God isn’t a fact. God is a symbol. As soon as you interpret God as a fact, you are off the beam. . . Where I have used the word God let us simply say brahman, a neuter noun that refers past itself to the mystery of the total energy of life.
God isn’t a fact
-- Joseph Campbell
Mythic Worlds, Modern Words (p. 275)
Find more quotations at www.jcf.org/quotes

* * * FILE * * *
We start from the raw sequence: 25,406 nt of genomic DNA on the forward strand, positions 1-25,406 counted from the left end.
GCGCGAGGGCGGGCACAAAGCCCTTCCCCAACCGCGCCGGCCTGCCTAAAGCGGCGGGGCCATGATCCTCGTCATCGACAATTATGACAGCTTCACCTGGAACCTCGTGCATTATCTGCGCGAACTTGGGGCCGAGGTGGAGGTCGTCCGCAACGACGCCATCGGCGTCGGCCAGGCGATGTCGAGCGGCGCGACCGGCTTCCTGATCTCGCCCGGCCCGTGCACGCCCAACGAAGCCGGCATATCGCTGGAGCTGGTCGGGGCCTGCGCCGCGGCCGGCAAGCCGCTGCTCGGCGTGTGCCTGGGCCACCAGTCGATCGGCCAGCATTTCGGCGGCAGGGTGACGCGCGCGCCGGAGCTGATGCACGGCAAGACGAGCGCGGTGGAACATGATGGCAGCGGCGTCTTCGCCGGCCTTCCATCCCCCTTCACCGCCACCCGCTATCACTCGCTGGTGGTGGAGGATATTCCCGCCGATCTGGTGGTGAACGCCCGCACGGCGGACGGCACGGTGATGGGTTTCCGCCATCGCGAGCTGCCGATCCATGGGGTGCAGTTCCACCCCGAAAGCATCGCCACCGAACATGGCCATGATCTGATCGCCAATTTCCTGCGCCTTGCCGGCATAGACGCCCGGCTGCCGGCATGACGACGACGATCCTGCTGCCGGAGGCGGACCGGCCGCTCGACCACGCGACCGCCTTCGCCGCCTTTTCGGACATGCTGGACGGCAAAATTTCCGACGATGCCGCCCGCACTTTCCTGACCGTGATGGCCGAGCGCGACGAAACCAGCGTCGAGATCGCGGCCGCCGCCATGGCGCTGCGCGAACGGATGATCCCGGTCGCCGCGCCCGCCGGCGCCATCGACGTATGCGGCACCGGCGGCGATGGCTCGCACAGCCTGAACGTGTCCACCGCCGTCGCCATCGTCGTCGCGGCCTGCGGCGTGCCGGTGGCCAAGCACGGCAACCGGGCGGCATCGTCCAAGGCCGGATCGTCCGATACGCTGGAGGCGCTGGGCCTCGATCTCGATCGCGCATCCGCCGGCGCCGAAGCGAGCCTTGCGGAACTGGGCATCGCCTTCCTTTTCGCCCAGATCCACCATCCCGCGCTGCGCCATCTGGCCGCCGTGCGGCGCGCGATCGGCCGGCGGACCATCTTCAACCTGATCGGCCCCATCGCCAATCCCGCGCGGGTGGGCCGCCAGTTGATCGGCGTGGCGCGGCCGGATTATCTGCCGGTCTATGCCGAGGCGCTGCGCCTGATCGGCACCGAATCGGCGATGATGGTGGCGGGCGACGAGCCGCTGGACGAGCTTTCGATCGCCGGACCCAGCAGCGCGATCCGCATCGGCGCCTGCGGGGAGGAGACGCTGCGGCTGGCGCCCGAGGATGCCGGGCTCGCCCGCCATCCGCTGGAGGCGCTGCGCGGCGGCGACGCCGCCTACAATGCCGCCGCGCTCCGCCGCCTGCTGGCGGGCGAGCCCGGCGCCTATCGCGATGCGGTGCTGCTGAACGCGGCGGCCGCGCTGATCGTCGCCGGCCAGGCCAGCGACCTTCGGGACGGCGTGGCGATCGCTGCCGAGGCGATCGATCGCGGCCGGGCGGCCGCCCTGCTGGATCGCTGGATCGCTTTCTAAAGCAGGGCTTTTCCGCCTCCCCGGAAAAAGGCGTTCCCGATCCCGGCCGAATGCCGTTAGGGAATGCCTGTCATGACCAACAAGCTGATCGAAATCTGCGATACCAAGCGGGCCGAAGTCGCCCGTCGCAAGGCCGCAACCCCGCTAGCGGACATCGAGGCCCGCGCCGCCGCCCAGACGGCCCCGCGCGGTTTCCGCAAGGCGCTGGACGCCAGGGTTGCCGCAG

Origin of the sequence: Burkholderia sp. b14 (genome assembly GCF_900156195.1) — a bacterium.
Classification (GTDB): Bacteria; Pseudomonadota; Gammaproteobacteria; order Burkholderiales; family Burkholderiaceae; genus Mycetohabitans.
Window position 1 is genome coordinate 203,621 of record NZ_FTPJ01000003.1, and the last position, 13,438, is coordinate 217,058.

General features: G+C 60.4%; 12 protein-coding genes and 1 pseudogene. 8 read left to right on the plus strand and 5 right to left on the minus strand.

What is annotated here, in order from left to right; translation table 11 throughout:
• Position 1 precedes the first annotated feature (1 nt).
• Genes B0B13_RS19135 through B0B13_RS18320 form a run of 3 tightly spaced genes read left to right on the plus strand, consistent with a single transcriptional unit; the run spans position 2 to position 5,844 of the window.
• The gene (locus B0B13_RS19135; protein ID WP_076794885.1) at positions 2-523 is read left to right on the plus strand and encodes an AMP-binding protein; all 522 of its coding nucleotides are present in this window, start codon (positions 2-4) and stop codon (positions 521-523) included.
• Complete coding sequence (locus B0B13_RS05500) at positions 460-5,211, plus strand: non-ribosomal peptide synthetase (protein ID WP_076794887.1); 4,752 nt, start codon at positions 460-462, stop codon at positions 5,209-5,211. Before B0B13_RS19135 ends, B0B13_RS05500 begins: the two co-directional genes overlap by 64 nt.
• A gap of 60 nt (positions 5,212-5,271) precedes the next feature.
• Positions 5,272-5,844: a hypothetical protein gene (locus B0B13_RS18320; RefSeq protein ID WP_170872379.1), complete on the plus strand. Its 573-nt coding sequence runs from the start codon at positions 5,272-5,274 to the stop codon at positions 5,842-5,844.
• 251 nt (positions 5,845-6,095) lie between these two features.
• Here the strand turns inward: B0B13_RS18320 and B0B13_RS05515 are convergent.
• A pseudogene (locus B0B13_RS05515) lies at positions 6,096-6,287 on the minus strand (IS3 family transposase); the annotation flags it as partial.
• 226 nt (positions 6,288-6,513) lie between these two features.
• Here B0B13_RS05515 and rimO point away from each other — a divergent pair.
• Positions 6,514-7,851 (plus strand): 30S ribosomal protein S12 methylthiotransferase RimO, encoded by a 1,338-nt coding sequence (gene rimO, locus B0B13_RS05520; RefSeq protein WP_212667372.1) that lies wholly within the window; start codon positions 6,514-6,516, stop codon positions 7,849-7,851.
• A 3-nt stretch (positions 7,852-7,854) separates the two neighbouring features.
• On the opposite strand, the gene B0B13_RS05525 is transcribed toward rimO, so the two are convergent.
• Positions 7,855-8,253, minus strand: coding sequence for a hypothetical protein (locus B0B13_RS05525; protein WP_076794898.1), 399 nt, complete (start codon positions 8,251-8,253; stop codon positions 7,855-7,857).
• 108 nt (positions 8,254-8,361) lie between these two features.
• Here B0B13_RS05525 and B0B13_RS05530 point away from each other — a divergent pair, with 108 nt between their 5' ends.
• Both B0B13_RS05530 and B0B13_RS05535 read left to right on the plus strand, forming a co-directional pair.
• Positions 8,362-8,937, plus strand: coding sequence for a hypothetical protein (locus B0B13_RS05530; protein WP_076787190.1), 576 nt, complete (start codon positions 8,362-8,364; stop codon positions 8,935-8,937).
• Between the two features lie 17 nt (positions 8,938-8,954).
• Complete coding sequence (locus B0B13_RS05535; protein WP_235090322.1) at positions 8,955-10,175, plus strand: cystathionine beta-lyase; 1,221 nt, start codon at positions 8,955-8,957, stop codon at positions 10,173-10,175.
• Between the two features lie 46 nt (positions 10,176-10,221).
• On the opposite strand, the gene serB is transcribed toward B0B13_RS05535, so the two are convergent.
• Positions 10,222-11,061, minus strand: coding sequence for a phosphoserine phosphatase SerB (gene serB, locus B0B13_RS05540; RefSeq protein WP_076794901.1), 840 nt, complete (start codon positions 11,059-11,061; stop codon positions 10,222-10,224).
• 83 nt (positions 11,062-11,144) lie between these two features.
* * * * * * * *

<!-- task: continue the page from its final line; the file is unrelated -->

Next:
In 1927, as a twenty-three-year-old postgraduate scholar in Paris, Joseph Campbell first encountered James Joyce’s Ulysses. Known for being praised and for kicking up controversy (including an obscenity trial in the United States in 1920), the novel left Campbell both intrigued and confused, as it had many others. Because he was in Paris, he was able to visit the Shakespeare & Company bookstore—the outpost of the original publisher of Ulysses, Sylvia Beach. She gave him “clues” for reading Ulysses, and that, Campbell attested, changed his career. For the next sixty years, Campbell moved through the labyrinths of Joyce’s creations—writing and lecturing on Joyce using depth psychology, comparative religion, anthropology, and art history as tools of analysis. Arranged by Joyce scholar Edmund L. Epstein, Mythic Worlds, Modern Words presents a wide range of Campbell’s writing and lectures on Joyce, which together form an illuminating running commentary on Joyce’s masterworks. Campbell’s visceral appreciation for all that was new in Joyce will delight the previously uninitiated, and perhaps intimidated, as well as longtime lovers of both Joyce and Campbell. Now available in a trade paperback edition, Mythic Worlds, Modern Words is a masters meet-up between the twentieth century’s quintessential mythologist and its most exemplary literary modernist. Forty years of Campbell's lectures, articles and unpublished writings on the novels of James Joyce, drawn together by Joycean scholar Edmund L. Epstein, serve as a lens to examine both the nature of myth in art, and the myriad-minded work of the man whom many have called the greatest literary artist of the modern era. An appendix includes both question and answer sessions from Campbell's lectures, and a series of articles penned by Campbell and Henry Morton Robinson (co-author with Campbell of A Skeleton Key to Finnegans Wake), unveiling the Wake-like themes that suffused Thorton Wilder's Broadway hit, The Skin of Our Teeth.